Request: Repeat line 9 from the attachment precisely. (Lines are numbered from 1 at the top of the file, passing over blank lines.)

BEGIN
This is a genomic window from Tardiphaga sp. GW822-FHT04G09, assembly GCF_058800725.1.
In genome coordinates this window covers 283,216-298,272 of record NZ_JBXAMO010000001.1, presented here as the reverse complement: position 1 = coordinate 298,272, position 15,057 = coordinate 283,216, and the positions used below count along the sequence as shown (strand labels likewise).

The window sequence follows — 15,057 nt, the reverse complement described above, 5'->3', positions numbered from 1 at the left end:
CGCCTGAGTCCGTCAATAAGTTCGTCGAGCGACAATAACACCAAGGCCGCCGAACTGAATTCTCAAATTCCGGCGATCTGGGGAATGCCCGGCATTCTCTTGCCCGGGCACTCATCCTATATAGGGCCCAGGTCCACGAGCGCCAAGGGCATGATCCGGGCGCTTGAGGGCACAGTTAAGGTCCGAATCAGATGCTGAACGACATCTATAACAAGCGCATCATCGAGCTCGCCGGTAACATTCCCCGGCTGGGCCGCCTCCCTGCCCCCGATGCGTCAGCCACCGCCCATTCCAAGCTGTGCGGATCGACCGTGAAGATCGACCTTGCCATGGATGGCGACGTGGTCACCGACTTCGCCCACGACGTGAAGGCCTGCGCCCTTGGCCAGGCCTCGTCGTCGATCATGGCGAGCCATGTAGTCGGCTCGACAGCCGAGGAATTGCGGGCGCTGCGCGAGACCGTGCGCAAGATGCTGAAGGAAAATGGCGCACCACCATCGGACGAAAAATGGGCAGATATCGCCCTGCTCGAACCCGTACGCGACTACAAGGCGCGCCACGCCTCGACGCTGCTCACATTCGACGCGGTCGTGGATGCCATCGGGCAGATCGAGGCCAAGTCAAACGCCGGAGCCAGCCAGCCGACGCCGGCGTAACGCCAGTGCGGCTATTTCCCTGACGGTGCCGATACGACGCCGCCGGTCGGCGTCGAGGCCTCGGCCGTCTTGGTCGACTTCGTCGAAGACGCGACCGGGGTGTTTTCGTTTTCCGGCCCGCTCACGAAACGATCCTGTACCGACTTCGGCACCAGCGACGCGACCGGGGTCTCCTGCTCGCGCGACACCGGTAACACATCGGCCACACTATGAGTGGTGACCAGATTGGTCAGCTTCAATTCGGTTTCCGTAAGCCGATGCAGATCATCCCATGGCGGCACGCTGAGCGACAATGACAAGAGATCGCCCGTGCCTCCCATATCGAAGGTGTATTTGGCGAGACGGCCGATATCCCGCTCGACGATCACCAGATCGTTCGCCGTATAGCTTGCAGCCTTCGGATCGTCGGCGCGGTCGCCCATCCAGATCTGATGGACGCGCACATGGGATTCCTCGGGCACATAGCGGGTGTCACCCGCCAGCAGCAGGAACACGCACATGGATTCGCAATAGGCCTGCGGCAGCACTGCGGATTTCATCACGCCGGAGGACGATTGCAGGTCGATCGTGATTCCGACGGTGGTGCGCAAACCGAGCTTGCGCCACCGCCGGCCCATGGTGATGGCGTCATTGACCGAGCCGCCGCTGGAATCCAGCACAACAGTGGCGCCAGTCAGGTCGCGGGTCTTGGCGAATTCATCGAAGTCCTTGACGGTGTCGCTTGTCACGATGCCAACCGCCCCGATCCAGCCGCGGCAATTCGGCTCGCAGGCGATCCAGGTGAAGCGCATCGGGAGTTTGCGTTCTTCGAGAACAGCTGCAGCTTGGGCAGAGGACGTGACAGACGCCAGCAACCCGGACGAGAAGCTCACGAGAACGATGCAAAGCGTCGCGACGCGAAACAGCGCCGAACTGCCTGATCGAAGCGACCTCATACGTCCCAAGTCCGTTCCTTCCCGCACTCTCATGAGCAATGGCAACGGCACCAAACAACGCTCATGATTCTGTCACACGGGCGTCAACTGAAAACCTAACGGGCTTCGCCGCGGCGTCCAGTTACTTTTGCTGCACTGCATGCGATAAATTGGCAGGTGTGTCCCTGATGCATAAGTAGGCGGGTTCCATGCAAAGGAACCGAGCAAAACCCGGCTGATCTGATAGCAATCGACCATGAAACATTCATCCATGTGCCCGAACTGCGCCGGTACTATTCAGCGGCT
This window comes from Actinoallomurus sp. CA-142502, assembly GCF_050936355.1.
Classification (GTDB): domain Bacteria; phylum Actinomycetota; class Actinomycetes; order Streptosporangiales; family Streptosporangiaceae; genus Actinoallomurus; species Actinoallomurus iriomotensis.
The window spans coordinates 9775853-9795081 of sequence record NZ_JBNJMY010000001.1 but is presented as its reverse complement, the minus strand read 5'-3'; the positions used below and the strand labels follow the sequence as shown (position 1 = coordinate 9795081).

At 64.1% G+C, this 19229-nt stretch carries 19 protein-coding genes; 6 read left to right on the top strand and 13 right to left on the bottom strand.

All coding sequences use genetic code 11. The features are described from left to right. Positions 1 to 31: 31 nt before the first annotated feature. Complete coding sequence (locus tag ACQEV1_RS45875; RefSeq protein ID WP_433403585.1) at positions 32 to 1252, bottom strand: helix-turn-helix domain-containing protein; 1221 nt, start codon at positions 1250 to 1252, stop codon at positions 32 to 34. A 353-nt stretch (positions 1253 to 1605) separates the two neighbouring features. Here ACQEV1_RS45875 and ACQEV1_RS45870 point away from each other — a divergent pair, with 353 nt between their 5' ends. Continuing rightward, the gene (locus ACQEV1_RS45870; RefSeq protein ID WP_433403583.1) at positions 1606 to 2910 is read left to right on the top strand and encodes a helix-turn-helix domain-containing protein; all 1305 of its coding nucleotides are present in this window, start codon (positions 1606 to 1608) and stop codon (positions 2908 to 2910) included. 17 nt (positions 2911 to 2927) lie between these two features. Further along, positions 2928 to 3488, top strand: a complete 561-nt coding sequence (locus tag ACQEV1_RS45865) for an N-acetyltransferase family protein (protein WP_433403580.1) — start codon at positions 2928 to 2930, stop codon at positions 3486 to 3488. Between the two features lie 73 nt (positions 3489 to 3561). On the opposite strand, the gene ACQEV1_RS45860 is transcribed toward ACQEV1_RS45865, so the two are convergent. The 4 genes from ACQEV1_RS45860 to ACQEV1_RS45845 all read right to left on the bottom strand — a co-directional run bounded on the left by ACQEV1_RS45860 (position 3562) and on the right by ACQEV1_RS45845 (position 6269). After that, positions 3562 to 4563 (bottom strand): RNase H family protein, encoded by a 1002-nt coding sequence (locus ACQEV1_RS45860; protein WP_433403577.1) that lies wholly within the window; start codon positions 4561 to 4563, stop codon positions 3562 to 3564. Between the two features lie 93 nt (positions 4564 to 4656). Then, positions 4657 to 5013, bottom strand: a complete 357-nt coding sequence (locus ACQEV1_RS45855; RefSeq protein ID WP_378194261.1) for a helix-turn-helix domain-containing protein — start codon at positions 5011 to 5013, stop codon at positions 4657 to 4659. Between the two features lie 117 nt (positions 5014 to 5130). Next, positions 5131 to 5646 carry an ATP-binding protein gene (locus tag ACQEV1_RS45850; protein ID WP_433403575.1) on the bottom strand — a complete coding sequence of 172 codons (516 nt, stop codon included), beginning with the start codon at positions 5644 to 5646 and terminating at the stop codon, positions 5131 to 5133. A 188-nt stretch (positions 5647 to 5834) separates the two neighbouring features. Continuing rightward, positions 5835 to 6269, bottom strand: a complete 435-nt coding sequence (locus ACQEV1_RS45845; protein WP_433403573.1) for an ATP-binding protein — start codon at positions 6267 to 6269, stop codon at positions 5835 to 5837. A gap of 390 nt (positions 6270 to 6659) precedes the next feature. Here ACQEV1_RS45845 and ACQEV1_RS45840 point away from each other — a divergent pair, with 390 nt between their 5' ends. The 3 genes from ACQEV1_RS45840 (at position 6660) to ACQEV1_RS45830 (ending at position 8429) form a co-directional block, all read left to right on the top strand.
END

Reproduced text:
All coding sequences use genetic code 11. The features are described from left to right. Positions 1 to 31: 31 nt before the first annotated feature. Complete coding sequence (locus tag ACQEV1_RS45875; RefSeq protein ID WP_433403585.1) at positions 32 to 1252, bottom strand: helix-turn-helix domain-containing protein; 1221 nt, start codon at positions 1250 to 1252, stop codon at positions 32 to 34. A 353-nt stretch (positions 1253 to 1605) separates the two neighbouring features. Here ACQEV1_RS45875 and ACQEV1_RS45870 point away from each other — a divergent pair, with 353 nt between their 5' ends. Continuing rightward, the gene (locus ACQEV1_RS45870; RefSeq protein ID WP_433403583.1) at positions 1606 to 2910 is read left to right on the top strand and encodes a helix-turn-helix domain-containing protein; all 1305 of its coding nucleotides are present in this window, start codon (positions 1606 to 1608) and stop codon (positions 2908 to 2910) included. 17 nt (positions 2911 to 2927) lie between these two features. Further along, positions 2928 to 3488, top strand: a complete 561-nt coding sequence (locus tag ACQEV1_RS45865) for an N-acetyltransferase family protein (protein WP_433403580.1) — start codon at positions 2928 to 2930, stop codon at positions 3486 to 3488. Between the two features lie 73 nt (positions 3489 to 3561). On the opposite strand, the gene ACQEV1_RS45860 is transcribed toward ACQEV1_RS45865, so the two are convergent. The 4 genes from ACQEV1_RS45860 to ACQEV1_RS45845 all read right to left on the bottom strand — a co-directional run bounded on the left by ACQEV1_RS45860 (position 3562) and on the right by ACQEV1_RS45845 (position 6269). After that, positions 3562 to 4563 (bottom strand): RNase H family protein, encoded by a 1002-nt coding sequence (locus ACQEV1_RS45860; protein WP_433403577.1) that lies wholly within the window; start codon positions 4561 to 4563, stop codon positions 3562 to 3564. Between the two features lie 93 nt (positions 4564 to 4656). Then, positions 4657 to 5013, bottom strand: a complete 357-nt coding sequence (locus ACQEV1_RS45855; RefSeq protein ID WP_378194261.1) for a helix-turn-helix domain-containing protein — start codon at positions 5011 to 5013, stop codon at positions 4657 to 4659. Between the two features lie 117 nt (positions 5014 to 5130). Next, positions 5131 to 5646 carry an ATP-binding protein gene (locus tag ACQEV1_RS45850; protein ID WP_433403575.1) on the bottom strand — a complete coding sequence of 172 codons (516 nt, stop codon included), beginning with the start codon at positions 5644 to 5646 and terminating at the stop codon, positions 5131 to 5133. A 188-nt stretch (positions 5647 to 5834) separates the two neighbouring features. Continuing rightward, positions 5835 to 6269, bottom strand: a complete 435-nt coding sequence (locus ACQEV1_RS45845; protein WP_433403573.1) for an ATP-binding protein — start codon at positions 6267 to 6269, stop codon at positions 5835 to 5837. A gap of 390 nt (positions 6270 to 6659) precedes the next feature. Here ACQEV1_RS45845 and ACQEV1_RS45840 point away from each other — a divergent pair, with 390 nt between their 5' ends. The 3 genes from ACQEV1_RS45840 (at position 6660) to ACQEV1_RS45830 (ending at position 8429) form a co-directional block, all read left to right on the top strand.